Cultivating Cannabis: Root Mass = Fruit Mass

By Angelo Harris
Published: August 10, 2018 | Last updated: May 13, 2022 05:10:54
Key Takeaways

A plant’s health all depends on how well it is cared for beneath the soil. Get the basics down, and you’re well on your way to a higher quality, more productive yield.

It makes sense that creating a thick and healthy root mass helps produce high cannabis yields, but how to develop and maintain substantial root mass is the real challenge. In fact, there are many factors that must be considered, all of which are important to developing a healthy root zone for your plants to thrive.


First, think of the roots of your plant as if they’re the vital organs in your body. They need oxygen and a balance of certain nutrients to function. If the roots are not properly cared for, they won’t work to their full potential and your plant will likely suffer or die.

Let’s break down what you need to know about creating a healthy root mass for a successful harvest.


The Healthy Cannabis Root Mass Equation

Cultivation is both an art and a science. You can’t just set containers out under a grow light, water your plants every couple of days and expect a robust harvest.

The equation for superior fruit mass is more complex, requiring you to keep a close eye on your plants to avoid issues like root stress, which can weaken a plant’s immune system and natural defenses. This increases the odds of potential problems in your growroom that will lead to reduced yields.

Start with the Right Container Size for Cannabis

In relation to plant size, container size plays a significant role in root health. When your pot is over-sized for a young or small plant, it increases the risk of over-watering, deprives the roots of oxygen, and increases the possibility of problems like disease and pests.


On the other hand, a small container with a large plant will result in your plant becoming root bound. This will cause your plants to have problems with water retention and nutrient uptake, which in turn will starve your plant.

Feed Your Cannabis Plant the Right Nutrients

The main minerals associated with root growth and development are phosphorus and potassium. They promote the creation of new roots and strengthen existing ones as they mature.


Of course, oxygen is also required for cellular respiration and for roots to survive. Without proper amounts of oxygen, the roots will suffocate and weaken, potentially creating other problems. Low oxygen at the roots will reduce yields, quality, and can even result in your cannabis plant dying.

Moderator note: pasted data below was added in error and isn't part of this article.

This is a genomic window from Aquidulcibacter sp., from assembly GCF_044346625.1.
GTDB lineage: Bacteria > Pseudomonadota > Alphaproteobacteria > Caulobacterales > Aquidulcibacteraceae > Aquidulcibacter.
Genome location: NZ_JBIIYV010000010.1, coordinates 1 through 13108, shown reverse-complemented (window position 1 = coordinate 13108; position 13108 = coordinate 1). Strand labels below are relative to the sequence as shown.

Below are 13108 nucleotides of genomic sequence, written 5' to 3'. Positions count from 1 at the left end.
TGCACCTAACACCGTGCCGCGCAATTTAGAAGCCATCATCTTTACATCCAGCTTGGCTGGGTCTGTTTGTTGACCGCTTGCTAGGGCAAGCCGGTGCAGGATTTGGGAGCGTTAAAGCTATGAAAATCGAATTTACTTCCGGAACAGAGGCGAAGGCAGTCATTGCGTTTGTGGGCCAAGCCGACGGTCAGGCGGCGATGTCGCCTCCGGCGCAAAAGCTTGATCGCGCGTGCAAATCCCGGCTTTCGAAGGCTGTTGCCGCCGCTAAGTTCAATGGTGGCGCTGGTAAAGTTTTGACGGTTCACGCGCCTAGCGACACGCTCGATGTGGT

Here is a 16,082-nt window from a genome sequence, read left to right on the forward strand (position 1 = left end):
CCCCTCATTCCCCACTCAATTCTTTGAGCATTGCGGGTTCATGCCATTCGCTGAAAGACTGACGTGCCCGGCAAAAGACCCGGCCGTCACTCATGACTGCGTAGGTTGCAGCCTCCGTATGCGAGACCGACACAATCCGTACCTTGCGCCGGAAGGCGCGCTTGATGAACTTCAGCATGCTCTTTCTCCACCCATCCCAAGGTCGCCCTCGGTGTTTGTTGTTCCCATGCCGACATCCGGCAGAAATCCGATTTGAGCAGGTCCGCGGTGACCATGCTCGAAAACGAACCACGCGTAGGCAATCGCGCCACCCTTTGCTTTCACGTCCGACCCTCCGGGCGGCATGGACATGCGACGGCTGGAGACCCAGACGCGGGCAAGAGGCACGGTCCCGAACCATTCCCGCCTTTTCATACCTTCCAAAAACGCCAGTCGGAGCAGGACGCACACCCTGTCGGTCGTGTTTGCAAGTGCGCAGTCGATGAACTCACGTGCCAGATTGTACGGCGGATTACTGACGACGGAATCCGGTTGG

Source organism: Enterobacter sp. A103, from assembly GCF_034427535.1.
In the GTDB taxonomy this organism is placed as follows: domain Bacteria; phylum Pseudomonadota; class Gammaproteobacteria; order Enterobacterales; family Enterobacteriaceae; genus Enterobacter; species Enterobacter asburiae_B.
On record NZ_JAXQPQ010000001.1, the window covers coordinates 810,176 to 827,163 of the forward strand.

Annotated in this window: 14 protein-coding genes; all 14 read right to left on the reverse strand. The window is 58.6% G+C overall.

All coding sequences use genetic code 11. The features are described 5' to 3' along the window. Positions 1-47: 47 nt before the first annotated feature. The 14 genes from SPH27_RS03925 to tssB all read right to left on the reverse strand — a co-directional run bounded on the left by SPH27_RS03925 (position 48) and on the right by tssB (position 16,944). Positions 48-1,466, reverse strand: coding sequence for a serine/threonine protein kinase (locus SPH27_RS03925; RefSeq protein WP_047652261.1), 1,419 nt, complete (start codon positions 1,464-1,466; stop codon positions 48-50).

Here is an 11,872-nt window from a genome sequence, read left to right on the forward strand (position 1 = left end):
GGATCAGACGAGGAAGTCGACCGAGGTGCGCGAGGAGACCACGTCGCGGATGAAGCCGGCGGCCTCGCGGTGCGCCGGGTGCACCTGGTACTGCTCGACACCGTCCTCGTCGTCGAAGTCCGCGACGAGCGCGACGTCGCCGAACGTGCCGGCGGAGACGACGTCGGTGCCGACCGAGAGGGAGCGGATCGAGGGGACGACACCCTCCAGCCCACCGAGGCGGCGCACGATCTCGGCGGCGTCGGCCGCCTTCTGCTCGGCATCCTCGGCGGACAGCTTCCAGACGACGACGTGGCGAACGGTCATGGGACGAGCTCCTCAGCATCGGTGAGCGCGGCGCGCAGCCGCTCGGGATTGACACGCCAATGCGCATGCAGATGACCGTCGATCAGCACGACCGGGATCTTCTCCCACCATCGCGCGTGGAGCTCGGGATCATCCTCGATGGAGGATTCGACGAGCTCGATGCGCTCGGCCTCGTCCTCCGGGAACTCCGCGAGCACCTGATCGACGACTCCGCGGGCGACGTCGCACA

Proper pH is another essential part of the equation. With the correct pH balance, it will be easier for a plant’s roots to absorb the nutrients you provide. On the flipside, an improper pH balance can lead to the buildup of mineral salts in your medium, creating inefficient nutrient absorption and affecting plant metabolism. For cannabis plants, the recommended pH range is 5.5-6.5 for hydroponic applications and 6.0-7.0 for soil.

Adding beneficial bacteria, such as mycorrhizae, to your medium can boost root development, reduce transplant shock and allow roots to absorb nutrients at a quicker and more efficient pace. This fungus establishes a symbiotic relationship with plant roots, helping break down elements into a form plants can more easily use. It will also increase salt tolerance when feeding with an inorganic, salt-based fertilizer.

Keep in mind that germinated cannabis seeds and clones are fragile and susceptible to over-fertilization, especially during their early stages of life. Too many minerals will typically result in damage to the roots called root burn, which drastically slows or stops root development. You will want to focus more on aeration which can be increased through soil amendments to create better drainage.

Find the Right Balance for Watering Cannabis

For novice growers, overwatering is a common problem. And it’s not just about the amount of water a plant is given — but the frequency and the ability for the plant’s roots to uptake the nutrients.

During the vegetative phase and the early stage of flowering, your plant is developing roots. As the medium starts to dry, the plant will search for water. This triggers root growth, which is essential for healthy plants. Allowing the medium to dry will help prevent root rot, one of the most common problems faced when growing cannabis indoors. However, avoid underwatering. During the mid- to late-flowering phase, underwatering can damage the plant, as well as reduce your yield and quality.

Then again, overwatering weakens a plant’s natural defenses and drastically increases the potential for pathogens or pests, such as fungus gnats and root aphids, to attack your roots. In time, you’ll learn how to find the balance between too much or too little water — it just takes practice.

Finally, let’s talk about water temperature. While often overlooked, it can affect water’s ability to retain oxygen molecules. Temperatures above 75°F drastically reduce the ability of water to retain oxygen. This creates an anaerobic condition that will very quickly degrade plant health and affect yields.

Using water that’s too cold can shock the plant, causing wilting and slowed or halted growth. The ideal temperature of your nutrient mix is 68- 70°F.

While growing your own cannabis might seem a bit daunting at first, focusing on root health is a great place to start. And by using the criteria outlined here, you’ll be well on your way. Remember to keep your grow area clean by removing sick or weak plants that can spread pests or other pathogens. Love your plants! It will help you achieve the high-yield harvests that you desire.

Good luck and happy growing!


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